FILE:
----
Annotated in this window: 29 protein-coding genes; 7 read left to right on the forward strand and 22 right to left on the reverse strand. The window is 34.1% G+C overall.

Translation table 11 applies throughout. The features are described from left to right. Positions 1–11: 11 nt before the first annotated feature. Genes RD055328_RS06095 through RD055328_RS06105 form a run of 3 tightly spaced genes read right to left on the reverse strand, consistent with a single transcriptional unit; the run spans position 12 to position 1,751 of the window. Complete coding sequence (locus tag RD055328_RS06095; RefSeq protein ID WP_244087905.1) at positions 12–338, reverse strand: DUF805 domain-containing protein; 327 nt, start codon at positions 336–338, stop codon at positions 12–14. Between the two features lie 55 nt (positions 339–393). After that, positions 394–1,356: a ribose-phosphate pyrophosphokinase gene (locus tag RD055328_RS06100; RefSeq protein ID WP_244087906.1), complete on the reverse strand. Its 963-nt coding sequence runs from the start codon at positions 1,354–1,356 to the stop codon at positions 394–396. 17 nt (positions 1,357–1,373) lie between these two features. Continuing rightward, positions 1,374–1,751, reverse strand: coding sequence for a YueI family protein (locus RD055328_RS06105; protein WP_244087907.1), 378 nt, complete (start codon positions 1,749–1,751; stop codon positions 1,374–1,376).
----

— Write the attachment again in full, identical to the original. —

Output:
Annotated in this window: 29 protein-coding genes; 7 read left to right on the forward strand and 22 right to left on the reverse strand. The window is 34.1% G+C overall.

Translation table 11 applies throughout. The features are described from left to right. Positions 1–11: 11 nt before the first annotated feature. Genes RD055328_RS06095 through RD055328_RS06105 form a run of 3 tightly spaced genes read right to left on the reverse strand, consistent with a single transcriptional unit; the run spans position 12 to position 1,751 of the window. Complete coding sequence (locus tag RD055328_RS06095; RefSeq protein ID WP_244087905.1) at positions 12–338, reverse strand: DUF805 domain-containing protein; 327 nt, start codon at positions 336–338, stop codon at positions 12–14. Between the two features lie 55 nt (positions 339–393). After that, positions 394–1,356: a ribose-phosphate pyrophosphokinase gene (locus tag RD055328_RS06100; RefSeq protein ID WP_244087906.1), complete on the reverse strand. Its 963-nt coding sequence runs from the start codon at positions 1,354–1,356 to the stop codon at positions 394–396. 17 nt (positions 1,357–1,373) lie between these two features. Continuing rightward, positions 1,374–1,751, reverse strand: coding sequence for a YueI family protein (locus RD055328_RS06105; protein WP_244087907.1), 378 nt, complete (start codon positions 1,749–1,751; stop codon positions 1,374–1,376).